Barry Eichengreen: The Rise and Fall of the Dollar

Conversations with History - Barry Eichengreen

Barry Eichengreen, Pardee Professor of Economics and History University of California, Berkeley


Conversations host Harry Kreisler welcomes Berkeley economic historian Barry Eichengreen for a discussion of his new book, Exorbitant Privilege. Outlining the history of the dollar's role in the international monetary system, Eichengreen begins with the function and characteristics of a reserve currency.  The conversation then moves to an analysis of the institutional prerequisites for the rise of the dollar as an international currency.  After describing the dollar's rise and sterling's fall, Eichengreen focuses on the factors that accounted for the dollar's preeminence after World War II.  Throughout the conversation, he touches on the personalities who forged America's dominant role. He then chronicles the slow erosion of the dollar as other centers of economic power emerged. The discussion moves on to examine the causes and consequences of the 2008 economic collapse. In light of the fiscal crisis confronting the United States today, Eichengreen speculates on the future of the dollar and on the challenges posed by  the euro and the yuan. He concludes with reflections on the role of history in explicating policy choices.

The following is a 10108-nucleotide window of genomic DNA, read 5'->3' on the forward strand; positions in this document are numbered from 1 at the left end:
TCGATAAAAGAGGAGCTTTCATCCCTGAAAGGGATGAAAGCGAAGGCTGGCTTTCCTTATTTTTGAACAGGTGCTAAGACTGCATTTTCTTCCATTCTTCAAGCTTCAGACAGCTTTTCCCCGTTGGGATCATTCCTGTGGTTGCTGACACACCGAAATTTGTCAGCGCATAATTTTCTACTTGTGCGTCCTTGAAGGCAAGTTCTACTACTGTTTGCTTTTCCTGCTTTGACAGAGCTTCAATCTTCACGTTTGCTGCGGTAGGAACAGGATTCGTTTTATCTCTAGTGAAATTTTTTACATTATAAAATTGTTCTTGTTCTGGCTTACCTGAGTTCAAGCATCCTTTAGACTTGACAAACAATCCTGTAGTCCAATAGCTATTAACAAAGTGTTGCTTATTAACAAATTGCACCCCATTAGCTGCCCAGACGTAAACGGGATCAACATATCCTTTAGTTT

KEYWORDS: International Monetary System, Financial System, Political Economy, World Econonomy. 

Publication date: 
January 3, 2011
Publication type: 
Conversations with History